When Salmon Arm firefighter Tammy Young gets home from practice or a call, she knows what to expect.
No matter the time, her whole family – sons 17 and 24, grandparents 81 and 82, and her husband will gather in the living room, waiting to hear how it went.
“It’s beautiful. It was meant to be in this family,” she says of firefighting.
Young has always known she wanted to be a firefighter. “Always, always.”
Her dream didn’t become a reality, though, until last summer.
She lives in Canoe and said she had driven by the sign ‘Firefighters wanted’ many, many times. She had always wanted to help people and she got to thinking, now that she was 42 and her boys were grown, maybe it was time.
She volunteered at the food bank but “I knew I had more – more I wanted to be and do and give.”
It also helped that someone overrode her self doubts and told her, ‘yes, you can do it.’
She decided to go and see what it would be like.
From day one, she felt welcome.
“Every part – the application, the meetings, the courses. Every part and every person sets you up for success.”
She went to her first practice in August 2022.
“I fell in love with it from that moment. My very first practice I was welcomed as if I had been part of the family forever. The inclusion was I guess nothing I ever could have expected.”
Asked if physical strength has been an issue, the answer is no. She said the job is very physical and you have to be fit, but there are techniques you are trained to use if, for example, you need to carry someone out a window.
“It’s always safety first.”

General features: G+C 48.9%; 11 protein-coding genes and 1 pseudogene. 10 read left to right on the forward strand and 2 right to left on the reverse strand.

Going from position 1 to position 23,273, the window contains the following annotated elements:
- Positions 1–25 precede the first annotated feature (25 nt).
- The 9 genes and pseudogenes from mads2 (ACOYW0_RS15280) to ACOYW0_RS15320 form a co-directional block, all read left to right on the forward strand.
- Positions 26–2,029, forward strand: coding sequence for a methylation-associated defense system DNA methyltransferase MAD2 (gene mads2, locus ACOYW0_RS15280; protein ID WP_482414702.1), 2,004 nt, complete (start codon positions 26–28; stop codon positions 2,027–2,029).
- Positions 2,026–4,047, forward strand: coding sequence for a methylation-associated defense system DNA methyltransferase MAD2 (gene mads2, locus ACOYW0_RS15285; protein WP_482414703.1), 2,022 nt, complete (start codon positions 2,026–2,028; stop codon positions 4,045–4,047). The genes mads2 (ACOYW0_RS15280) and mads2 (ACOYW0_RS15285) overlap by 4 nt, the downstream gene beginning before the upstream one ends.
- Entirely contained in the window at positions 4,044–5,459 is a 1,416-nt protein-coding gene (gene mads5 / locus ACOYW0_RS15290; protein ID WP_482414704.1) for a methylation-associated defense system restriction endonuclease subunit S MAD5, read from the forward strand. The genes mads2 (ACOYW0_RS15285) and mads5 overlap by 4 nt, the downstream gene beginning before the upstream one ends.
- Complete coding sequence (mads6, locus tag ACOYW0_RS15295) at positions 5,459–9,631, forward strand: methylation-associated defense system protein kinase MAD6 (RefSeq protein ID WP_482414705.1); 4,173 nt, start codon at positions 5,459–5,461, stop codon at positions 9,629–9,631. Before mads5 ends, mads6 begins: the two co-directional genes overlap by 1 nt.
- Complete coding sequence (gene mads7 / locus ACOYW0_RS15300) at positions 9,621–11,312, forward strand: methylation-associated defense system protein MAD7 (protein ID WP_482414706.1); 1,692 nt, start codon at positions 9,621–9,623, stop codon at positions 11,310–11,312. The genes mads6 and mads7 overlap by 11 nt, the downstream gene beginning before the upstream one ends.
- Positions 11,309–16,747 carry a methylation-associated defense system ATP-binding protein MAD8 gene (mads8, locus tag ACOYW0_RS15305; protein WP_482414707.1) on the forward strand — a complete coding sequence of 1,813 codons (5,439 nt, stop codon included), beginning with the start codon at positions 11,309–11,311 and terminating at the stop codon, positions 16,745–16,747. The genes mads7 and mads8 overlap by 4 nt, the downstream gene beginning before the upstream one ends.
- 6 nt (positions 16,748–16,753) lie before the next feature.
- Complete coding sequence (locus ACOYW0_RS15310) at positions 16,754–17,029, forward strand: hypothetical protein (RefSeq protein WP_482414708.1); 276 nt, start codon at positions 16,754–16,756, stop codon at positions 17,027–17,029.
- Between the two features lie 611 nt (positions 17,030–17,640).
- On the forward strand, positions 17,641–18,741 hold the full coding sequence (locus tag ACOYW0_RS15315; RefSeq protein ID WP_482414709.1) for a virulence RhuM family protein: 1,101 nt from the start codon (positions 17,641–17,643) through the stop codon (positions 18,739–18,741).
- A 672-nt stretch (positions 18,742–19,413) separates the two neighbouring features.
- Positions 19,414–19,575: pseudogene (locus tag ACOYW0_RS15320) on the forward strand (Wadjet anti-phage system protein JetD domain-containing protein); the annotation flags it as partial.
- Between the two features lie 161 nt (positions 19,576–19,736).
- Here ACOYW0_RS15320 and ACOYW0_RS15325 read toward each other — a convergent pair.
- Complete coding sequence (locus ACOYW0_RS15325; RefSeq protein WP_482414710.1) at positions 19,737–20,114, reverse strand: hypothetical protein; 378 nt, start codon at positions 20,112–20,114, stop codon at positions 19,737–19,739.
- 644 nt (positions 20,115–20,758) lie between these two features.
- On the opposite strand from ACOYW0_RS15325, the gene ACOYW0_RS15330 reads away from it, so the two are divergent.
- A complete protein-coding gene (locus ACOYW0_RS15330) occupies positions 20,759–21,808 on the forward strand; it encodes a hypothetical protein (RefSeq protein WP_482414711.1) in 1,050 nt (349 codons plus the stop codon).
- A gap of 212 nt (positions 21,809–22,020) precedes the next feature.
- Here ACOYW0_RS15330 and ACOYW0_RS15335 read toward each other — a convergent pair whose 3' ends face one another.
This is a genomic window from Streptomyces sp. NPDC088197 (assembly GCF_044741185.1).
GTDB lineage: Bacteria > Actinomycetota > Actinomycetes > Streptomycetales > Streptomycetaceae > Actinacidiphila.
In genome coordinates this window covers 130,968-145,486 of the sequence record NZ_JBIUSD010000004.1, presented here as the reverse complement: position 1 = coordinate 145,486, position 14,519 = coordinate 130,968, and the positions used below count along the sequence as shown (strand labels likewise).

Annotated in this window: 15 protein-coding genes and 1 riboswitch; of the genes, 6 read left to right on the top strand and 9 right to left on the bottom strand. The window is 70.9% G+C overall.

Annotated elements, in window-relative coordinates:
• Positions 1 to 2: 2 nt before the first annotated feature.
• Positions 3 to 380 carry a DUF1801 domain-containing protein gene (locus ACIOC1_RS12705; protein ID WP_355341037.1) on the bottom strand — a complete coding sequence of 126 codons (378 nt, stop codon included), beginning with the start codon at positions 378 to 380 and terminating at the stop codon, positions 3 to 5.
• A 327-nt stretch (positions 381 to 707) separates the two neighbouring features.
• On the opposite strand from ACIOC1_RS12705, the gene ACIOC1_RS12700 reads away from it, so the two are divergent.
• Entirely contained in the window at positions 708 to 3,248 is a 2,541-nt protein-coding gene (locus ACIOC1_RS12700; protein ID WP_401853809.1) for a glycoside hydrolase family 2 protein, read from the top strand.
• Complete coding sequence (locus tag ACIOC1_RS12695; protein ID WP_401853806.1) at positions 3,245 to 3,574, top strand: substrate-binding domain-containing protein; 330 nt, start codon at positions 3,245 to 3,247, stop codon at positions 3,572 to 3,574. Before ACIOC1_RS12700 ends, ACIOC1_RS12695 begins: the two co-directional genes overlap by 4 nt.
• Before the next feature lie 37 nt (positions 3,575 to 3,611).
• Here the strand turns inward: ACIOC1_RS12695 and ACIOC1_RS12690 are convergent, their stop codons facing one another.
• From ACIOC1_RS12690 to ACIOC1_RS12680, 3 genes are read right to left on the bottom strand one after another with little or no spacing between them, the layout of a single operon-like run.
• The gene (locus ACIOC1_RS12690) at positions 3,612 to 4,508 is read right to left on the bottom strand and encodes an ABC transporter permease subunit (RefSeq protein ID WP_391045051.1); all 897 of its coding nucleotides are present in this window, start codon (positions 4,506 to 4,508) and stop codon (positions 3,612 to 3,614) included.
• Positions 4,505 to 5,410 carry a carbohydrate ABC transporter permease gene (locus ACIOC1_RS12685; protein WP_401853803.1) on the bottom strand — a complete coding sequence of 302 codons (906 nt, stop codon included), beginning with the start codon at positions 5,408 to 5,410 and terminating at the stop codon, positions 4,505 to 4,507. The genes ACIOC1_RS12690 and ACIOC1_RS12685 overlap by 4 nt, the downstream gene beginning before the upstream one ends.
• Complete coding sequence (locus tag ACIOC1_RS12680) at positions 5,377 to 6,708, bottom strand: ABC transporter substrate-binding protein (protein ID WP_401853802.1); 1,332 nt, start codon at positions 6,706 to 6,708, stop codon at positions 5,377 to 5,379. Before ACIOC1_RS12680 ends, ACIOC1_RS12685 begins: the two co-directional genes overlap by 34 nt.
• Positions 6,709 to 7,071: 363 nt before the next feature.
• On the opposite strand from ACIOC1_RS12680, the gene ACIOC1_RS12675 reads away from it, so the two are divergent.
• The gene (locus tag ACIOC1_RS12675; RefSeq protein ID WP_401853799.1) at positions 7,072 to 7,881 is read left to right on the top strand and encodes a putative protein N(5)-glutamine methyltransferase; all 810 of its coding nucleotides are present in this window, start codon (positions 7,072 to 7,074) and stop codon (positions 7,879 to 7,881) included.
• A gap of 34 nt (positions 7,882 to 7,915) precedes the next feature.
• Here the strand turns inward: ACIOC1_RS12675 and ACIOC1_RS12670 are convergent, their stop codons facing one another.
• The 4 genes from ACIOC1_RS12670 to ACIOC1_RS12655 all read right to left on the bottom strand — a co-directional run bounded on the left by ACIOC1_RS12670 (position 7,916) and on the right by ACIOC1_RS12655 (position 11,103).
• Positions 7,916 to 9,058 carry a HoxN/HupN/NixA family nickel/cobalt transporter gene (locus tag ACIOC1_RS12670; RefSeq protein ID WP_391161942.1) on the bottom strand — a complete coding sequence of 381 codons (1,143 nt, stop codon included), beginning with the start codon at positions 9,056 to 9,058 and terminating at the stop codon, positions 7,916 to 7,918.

Young said she’s experienced no discrimination, only support and kindness.
“Not once have I felt anything other than pure sincere goodness.”
Another woman works out of Hall 1 in Canoe with her, and “she’s perfect, she treats me like a sister.”
Young and her husband and grandparents were watching a movie when her first call came in.
Young threw the remote in the air and ran. She said she was scared by the alarm but not the call. She couldn’t contain her excitement.
“I always show my emotions on my face and I ran in with a big smile.”
When she returned home, her family had paused the movie and was waiting for her.
“It was beautiful to see their excitement with me.”
Young doesn’t hesitate when asked if she’d recommend firefighting to other women.
“I would really recommend it to women and to men. I truly believe there are so many women out there who would excel and absolutely love it. If you’ve ever wanted and considered doing it, now is the time.”
Fire Chief Brad Shirley is equally pleased to see more female firefighters joining the Salmon Arm team. The department now has six women, three of whom are in the current recruit training program. Six is the most the department has seen.
“We’re certainly fortunate to have them. They’re a great asset to our team,” he said.
Along with Tammy Young in Canoe’s Hall 1 is Kendall Landry. In Hall 2 North Broadview are Jazmine MacMillan, Nathalie Augustin and Kelsey Gorgichuk. Ashley Boechler is in Hall 3 downtown.
For International Women’s Day, the Salmon Arm Fire Department is celebrating its female firefighters on Facebook.
“We recognize these incredible women of the Salmon Arm Fire Department for their ongoing commitment & dedication throughout each year, specifically on International Women’s Day, March 8th. Let’s all step forward and commit to #EmbraceEquity,” reads a post on the department’s page.
#Embrace Equity is the International Women’s Day 2023 campaign theme. The aim, stated on the official website, is “to get the world talking about Why equal opportunities aren’t enough. People start from different places, so true inclusion and belonging require equitable action.”
The BC Wildfire Service (BCWS) is also recognizing the contributions of women – those who fight wildfires. Their video is below. Women from Salmon Arm are regularly part of the wildfire service, often training with Rapattack, which has its base in Salmon Arm.
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